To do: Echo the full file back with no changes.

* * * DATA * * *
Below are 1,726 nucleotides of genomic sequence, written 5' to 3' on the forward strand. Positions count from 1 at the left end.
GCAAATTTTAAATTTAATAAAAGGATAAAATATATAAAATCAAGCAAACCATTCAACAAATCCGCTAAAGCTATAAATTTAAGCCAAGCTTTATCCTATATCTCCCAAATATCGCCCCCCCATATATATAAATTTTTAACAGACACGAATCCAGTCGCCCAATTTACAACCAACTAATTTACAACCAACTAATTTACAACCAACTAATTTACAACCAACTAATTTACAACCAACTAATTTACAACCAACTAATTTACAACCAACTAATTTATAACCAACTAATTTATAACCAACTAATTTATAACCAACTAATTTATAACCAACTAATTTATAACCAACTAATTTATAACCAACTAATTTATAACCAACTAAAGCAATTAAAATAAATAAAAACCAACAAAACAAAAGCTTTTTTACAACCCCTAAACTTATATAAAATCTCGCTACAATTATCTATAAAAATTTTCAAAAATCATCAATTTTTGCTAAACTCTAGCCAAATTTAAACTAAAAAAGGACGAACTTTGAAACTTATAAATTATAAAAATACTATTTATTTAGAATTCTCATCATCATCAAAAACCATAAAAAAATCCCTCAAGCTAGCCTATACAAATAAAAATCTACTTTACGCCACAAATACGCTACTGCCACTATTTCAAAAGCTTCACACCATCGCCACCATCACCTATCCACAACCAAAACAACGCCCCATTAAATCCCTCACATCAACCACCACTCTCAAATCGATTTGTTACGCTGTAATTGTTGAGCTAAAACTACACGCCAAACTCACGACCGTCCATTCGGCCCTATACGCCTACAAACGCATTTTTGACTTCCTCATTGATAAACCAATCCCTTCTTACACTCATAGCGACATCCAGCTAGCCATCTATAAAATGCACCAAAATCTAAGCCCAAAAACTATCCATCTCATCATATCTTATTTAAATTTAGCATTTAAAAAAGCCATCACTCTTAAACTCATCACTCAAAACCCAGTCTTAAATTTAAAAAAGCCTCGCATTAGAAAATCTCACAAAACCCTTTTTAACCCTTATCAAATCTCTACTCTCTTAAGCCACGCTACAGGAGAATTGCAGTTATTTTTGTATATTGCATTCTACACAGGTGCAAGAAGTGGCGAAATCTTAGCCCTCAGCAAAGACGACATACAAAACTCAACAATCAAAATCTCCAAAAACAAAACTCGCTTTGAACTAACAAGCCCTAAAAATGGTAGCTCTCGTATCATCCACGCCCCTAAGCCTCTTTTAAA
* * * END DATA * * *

Below are 1,726 nucleotides of genomic sequence, written 5' to 3' on the forward strand. Positions count from 1 at the left end.
GCAAATTTTAAATTTAATAAAAGGATAAAATATATAAAATCAAGCAAACCATTCAACAAATCCGCTAAAGCTATAAATTTAAGCCAAGCTTTATCCTATATCTCCCAAATATCGCCCCCCCATATATATAAATTTTTAACAGACACGAATCCAGTCGCCCAATTTACAACCAACTAATTTACAACCAACTAATTTACAACCAACTAATTTACAACCAACTAATTTACAACCAACTAATTTACAACCAACTAATTTACAACCAACTAATTTATAACCAACTAATTTATAACCAACTAATTTATAACCAACTAATTTATAACCAACTAATTTATAACCAACTAATTTATAACCAACTAATTTATAACCAACTAAAGCAATTAAAATAAATAAAAACCAACAAAACAAAAGCTTTTTTACAACCCCTAAACTTATATAAAATCTCGCTACAATTATCTATAAAAATTTTCAAAAATCATCAATTTTTGCTAAACTCTAGCCAAATTTAAACTAAAAAAGGACGAACTTTGAAACTTATAAATTATAAAAATACTATTTATTTAGAATTCTCATCATCATCAAAAACCATAAAAAAATCCCTCAAGCTAGCCTATACAAATAAAAATCTACTTTACGCCACAAATACGCTACTGCCACTATTTCAAAAGCTTCACACCATCGCCACCATCACCTATCCACAACCAAAACAACGCCCCATTAAATCCCTCACATCAACCACCACTCTCAAATCGATTTGTTACGCTGTAATTGTTGAGCTAAAACTACACGCCAAACTCACGACCGTCCATTCGGCCCTATACGCCTACAAACGCATTTTTGACTTCCTCATTGATAAACCAATCCCTTCTTACACTCATAGCGACATCCAGCTAGCCATCTATAAAATGCACCAAAATCTAAGCCCAAAAACTATCCATCTCATCATATCTTATTTAAATTTAGCATTTAAAAAAGCCATCACTCTTAAACTCATCACTCAAAACCCAGTCTTAAATTTAAAAAAGCCTCGCATTAGAAAATCTCACAAAACCCTTTTTAACCCTTATCAAATCTCTACTCTCTTAAGCCACGCTACAGGAGAATTGCAGTTATTTTTGTATATTGCATTCTACACAGGTGCAAGAAGTGGCGAAATCTTAGCCCTCAGCAAAGACGACATACAAAACTCAACAATCAAAATCTCCAAAAACAAAACTCGCTTTGAACTAACAAGCCCTAAAAATGGTAGCTCTCGTATCATCCACGCCCCTAAGCCTCTTTTAAA